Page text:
After the first three tutorial-like chapters, the field guide becomes encyclopedic. “Citizen Science Projects to do Online in Your Home, or in Nature,” thematically arranges a catalogue of citizen science projects. For example, those looking to get involved from the comfort of their armchair would check out the “online” section of this chapter; these projects only require an internet connection and the use of a computer. One such project is Flu Near You, which requires only that you answer brief survey questions each week to help epidemiologists predict and prevent the next flu pandemic. For projects “at home,” citizen scientists could expect more hands-on contributions, like taking photos of pumpkins and their insects and microbes for The Great Pumpkin Project or collecting a soil sample from your backyard to assist in the discovery of life-saving antibiotics for What’s in Your Backyard?.
Citizen scientists interested in projects that get them outside of their own backyard can check out the “Near Water,” “At Night,” and “Out and About in Your Community” sections, where they’ll find projects like Marine Debris Tracker, ZomBee Watch, and The Lost Ladybug Project. And finally, the “Chance Participation” section is one that you need to be in the right place at the right time for; like the Dragonfly Swarm Project that asks users to report on dragonfly swarm behavior if they spot it. Particularly useful is that for every project entry, a description of the project is given, along with relevant details under subheadings labelled: Location, Website, Goal, Task, Outcomes, and Why we like this, which gives readers a quick glimpse of the project to help them evaluate if they’d like to participate.
The chapter titled “Citizen Science in Schools, Libraries, and the Community” targets educators and librarians, explaining how citizen science can be built into curricula and introduced to public audiences. Additional project entries in this chapter are tailored to this audience, like the Ant Picnic project that would see students create different ant baits and record how many ants the bait attracts to assist scientists in learning about the global food preferences of ants. The use of SciStarter is particularly noteworthy here, since registered users can earn credit for their contributions to affiliate projects. For students needing evidence of their participation in citizen science for homework, volunteer hours, or extracurricular activities, SciStarter provides an easy-to-use tool. In addition, there’s a section in this chapter titled “At Science Centers Museums, and Aquariums” that would be of interest to all citizen scientists, as it provides examples of public programming that citizens scientists can contribute to should they visit different institutions.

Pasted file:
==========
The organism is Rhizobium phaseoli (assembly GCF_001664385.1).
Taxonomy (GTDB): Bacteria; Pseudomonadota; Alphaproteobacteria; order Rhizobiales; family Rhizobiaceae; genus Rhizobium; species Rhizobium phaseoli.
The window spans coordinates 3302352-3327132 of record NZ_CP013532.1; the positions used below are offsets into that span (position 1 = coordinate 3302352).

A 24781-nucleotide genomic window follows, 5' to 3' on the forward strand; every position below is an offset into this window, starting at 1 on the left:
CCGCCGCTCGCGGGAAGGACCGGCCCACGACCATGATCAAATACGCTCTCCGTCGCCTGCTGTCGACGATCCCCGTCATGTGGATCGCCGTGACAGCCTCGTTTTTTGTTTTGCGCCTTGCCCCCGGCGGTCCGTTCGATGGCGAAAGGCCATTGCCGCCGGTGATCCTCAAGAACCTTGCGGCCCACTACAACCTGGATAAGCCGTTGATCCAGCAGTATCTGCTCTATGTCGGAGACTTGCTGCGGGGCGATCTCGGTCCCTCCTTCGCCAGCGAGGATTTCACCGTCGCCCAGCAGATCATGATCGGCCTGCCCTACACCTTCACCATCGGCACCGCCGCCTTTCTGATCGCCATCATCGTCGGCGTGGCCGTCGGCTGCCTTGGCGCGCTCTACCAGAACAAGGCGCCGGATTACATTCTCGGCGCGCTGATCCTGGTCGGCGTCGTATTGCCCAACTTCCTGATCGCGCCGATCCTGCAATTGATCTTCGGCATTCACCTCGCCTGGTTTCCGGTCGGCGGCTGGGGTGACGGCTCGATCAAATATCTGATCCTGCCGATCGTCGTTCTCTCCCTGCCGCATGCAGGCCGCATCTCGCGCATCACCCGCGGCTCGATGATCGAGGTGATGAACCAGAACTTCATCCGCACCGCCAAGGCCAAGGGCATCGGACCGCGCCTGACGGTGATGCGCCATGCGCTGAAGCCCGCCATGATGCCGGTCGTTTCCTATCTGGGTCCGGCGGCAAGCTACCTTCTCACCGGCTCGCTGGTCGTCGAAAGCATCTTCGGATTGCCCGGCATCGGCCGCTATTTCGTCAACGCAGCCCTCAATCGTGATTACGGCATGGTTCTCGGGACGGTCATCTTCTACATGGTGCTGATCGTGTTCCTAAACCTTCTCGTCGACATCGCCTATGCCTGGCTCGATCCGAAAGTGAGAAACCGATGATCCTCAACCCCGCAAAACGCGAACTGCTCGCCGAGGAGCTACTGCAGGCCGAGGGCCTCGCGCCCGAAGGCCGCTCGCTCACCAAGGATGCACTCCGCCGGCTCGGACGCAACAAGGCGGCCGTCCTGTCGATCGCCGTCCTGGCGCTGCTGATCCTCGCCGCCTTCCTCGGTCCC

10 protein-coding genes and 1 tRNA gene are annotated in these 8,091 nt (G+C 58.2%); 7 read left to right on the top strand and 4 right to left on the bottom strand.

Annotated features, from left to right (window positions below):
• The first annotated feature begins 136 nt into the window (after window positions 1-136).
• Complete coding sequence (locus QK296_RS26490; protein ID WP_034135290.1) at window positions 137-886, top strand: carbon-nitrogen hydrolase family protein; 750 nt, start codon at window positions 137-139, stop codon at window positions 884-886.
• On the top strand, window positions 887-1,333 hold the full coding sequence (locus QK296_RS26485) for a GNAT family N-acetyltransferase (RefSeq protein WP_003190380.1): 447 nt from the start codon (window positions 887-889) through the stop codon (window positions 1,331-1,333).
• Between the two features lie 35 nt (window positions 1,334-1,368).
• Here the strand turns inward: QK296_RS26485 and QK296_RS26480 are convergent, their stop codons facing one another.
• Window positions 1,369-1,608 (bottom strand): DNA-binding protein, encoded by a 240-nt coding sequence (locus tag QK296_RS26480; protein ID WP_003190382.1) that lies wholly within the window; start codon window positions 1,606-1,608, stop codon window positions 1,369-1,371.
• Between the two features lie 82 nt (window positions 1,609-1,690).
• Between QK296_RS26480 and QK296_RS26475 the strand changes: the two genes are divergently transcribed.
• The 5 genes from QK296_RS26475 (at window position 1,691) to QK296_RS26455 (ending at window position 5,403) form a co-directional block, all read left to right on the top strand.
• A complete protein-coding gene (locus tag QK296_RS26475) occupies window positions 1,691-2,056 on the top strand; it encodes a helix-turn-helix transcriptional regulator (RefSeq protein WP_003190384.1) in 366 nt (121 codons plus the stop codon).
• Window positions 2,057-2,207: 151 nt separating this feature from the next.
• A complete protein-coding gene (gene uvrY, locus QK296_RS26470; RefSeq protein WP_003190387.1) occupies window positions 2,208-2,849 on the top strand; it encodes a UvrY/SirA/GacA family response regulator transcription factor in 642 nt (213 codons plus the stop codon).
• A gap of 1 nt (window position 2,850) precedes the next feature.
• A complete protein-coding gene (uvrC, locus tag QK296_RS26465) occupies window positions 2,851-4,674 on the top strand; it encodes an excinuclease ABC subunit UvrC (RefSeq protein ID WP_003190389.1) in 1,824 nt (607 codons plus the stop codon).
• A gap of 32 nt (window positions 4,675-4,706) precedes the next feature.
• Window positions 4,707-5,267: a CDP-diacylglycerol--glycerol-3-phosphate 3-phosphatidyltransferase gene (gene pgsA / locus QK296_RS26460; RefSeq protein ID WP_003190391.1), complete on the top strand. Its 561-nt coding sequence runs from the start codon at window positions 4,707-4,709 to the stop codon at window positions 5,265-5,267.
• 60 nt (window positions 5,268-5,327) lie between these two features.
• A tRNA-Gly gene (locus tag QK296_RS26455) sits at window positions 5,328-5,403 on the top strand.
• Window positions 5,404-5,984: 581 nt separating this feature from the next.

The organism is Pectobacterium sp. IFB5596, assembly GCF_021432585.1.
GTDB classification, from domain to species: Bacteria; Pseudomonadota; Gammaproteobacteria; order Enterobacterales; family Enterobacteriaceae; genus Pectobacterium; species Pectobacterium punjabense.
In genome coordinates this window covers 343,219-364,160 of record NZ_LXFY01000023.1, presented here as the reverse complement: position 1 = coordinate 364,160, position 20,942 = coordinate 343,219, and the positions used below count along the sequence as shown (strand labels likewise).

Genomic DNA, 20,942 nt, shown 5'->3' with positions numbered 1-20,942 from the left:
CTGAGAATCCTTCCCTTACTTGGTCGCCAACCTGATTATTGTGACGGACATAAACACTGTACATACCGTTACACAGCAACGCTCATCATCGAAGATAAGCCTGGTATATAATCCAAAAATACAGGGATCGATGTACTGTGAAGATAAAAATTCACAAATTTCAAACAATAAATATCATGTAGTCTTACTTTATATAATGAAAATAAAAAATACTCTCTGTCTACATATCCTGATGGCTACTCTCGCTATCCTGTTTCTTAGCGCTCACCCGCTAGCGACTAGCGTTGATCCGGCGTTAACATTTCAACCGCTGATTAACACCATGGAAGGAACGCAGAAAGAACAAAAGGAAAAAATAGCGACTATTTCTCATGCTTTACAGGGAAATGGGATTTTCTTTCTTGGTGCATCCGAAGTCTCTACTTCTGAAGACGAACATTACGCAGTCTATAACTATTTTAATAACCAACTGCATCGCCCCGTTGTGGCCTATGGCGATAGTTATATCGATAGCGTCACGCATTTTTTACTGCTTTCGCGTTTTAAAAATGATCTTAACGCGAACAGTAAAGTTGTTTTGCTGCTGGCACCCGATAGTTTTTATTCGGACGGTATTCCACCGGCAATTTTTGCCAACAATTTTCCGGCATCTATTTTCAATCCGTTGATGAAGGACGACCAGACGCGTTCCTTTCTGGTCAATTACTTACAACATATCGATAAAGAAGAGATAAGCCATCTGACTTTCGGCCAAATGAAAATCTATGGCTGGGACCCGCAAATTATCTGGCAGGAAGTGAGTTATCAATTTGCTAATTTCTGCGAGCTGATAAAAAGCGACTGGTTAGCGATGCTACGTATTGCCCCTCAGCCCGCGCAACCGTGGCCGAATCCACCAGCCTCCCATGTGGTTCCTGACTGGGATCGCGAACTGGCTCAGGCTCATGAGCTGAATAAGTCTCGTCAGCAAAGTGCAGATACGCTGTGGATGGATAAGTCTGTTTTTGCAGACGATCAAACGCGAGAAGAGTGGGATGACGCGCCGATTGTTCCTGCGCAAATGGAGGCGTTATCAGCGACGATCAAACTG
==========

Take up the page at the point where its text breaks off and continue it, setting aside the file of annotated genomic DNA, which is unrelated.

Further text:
“A Year of Citizen Science” marks the concluding chapter and assembles a calendar that considers citizen science projects in context of holidays, current events, and seasons. For example, you might mark April in your calendar for the launch of the world’s largest citizen science initiative, Earth Challenge 2020, while for December you might plan to spend your holidays participating in the Christmas Bird Count. The point is, it’s always a good time to participate in citizen science!
Tucked behind this chapter is a bonus chapter containing “Resources and References.” With lists of resources to support educators, different kinds of citizen science programming ideas, and further reading about citizen science, this section equips readers with tools for taking the next step in their citizen science journey.
Catching the citizen science bug
This book is infectious in the best way possible. In a world that often feels like it is spinning out of control, where your actions can appear insignificant and change seems out-of-reach, this book gives you hope, a sense of possibility, and perhaps even a purpose. It provides evidence that the actions of citizen scientists make a difference and invites you to do the same. Indeed, the book is punctuated with success stories of citizen scientists, explaining how they got involved and the positive differences that these citizens have made. And who knows, you might soon find that you have your own citizen science story to tell, and perhaps it will begin with picking up The Field Guide to Citizen Science. And for those of you already acquainted with citizen science, you might think about gifting this guide to a neighbour, your child’s teacher, a local librarian, or anyone else who you would like to invite into the rewarding world of citizen science.
This review is part of an ongoing series of book reviews written by members of Dr. Ashley Rose Mehlenbacher’s research team in partnership with SciStarter. If you have a recommendation for a book to review, please contact SciStarter Editor Caroline Nickerson at CarolineN@SciStarter.org. This work has been partially supported by the Ontario Ministry of Research, Innovation and Science’s Early Research Award program; and the Social Science and Humanities Research Council of Canada Insight Grant program. Views expressed are the opinions of the author and not funding agencies.
Want more citizen science? Check out SciStarter’s Project Finder! With 3000+ citizen science projects spanning every field of research, task and age group, there’s something for everyone! You can also read more from the SciStarter Blog hosted by Science Connected.
Devon Moriarty is a PhD Candidate in English Language & Literature, Rhetoric at the University of Waterloo. Her research examines political and science communication in online environments.